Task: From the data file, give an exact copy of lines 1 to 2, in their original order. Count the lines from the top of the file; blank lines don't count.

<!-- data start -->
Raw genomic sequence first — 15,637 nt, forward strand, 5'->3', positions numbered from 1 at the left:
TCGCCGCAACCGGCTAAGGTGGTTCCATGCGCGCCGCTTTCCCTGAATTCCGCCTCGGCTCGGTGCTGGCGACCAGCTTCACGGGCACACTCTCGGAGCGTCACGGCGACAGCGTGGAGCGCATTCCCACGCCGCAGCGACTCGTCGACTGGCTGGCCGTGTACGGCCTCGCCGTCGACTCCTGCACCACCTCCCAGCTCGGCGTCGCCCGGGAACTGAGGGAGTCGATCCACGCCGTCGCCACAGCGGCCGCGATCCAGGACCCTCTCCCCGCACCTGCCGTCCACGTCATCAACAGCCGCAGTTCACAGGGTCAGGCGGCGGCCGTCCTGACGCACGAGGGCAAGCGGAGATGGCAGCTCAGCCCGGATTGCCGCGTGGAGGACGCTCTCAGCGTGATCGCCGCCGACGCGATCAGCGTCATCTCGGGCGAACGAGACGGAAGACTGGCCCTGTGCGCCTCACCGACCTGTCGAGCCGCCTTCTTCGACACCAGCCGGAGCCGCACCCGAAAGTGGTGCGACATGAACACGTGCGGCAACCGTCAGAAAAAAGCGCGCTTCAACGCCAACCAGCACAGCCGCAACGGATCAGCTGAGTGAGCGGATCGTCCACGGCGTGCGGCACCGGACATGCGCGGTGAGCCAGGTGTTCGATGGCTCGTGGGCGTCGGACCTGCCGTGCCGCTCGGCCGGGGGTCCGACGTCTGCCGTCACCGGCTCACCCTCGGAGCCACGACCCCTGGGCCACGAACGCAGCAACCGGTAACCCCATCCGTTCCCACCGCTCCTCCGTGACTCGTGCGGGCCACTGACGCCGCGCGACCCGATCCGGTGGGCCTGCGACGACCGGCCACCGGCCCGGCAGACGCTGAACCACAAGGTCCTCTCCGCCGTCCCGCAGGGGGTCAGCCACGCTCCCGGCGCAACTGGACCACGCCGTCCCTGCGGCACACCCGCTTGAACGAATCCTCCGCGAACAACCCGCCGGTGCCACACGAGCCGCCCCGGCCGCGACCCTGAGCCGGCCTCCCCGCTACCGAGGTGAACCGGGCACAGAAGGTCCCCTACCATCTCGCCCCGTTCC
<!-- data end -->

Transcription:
Raw genomic sequence first — 15,637 nt, forward strand, 5'->3', positions numbered from 1 at the left:
TCGCCGCAACCGGCTAAGGTGGTTCCATGCGCGCCGCTTTCCCTGAATTCCGCCTCGGCTCGGTGCTGGCGACCAGCTTCACGGGCACACTCTCGGAGCGTCACGGCGACAGCGTGGAGCGCATTCCCACGCCGCAGCGACTCGTCGACTGGCTGGCCGTGTACGGCCTCGCCGTCGACTCCTGCACCACCTCCCAGCTCGGCGTCGCCCGGGAACTGAGGGAGTCGATCCACGCCGTCGCCACAGCGGCCGCGATCCAGGACCCTCTCCCCGCACCTGCCGTCCACGTCATCAACAGCCGCAGTTCACAGGGTCAGGCGGCGGCCGTCCTGACGCACGAGGGCAAGCGGAGATGGCAGCTCAGCCCGGATTGCCGCGTGGAGGACGCTCTCAGCGTGATCGCCGCCGACGCGATCAGCGTCATCTCGGGCGAACGAGACGGAAGACTGGCCCTGTGCGCCTCACCGACCTGTCGAGCCGCCTTCTTCGACACCAGCCGGAGCCGCACCCGAAAGTGGTGCGACATGAACACGTGCGGCAACCGTCAGAAAAAAGCGCGCTTCAACGCCAACCAGCACAGCCGCAACGGATCAGCTGAGTGAGCGGATCGTCCACGGCGTGCGGCACCGGACATGCGCGGTGAGCCAGGTGTTCGATGGCTCGTGGGCGTCGGACCTGCCGTGCCGCTCGGCCGGGGGTCCGACGTCTGCCGTCACCGGCTCACCCTCGGAGCCACGACCCCTGGGCCACGAACGCAGCAACCGGTAACCCCATCCGTTCCCACCGCTCCTCCGTGACTCGTGCGGGCCACTGACGCCGCGCGACCCGATCCGGTGGGCCTGCGACGACCGGCCACCGGCCCGGCAGACGCTGAACCACAAGGTCCTCTCCGCCGTCCCGCAGGGGGTCAGCCACGCTCCCGGCGCAACTGGACCACGCCGTCCCTGCGGCACACCCGCTTGAACGAATCCTCCGCGAACAACCCGCCGGTGCCACACGAGCCGCCCCGGCCGCGACCCTGAGCCGGCCTCCCCGCTACCGAGGTGAACCGGGCACAGAAGGTCCCCTACCATCTCGCCCCGTTCC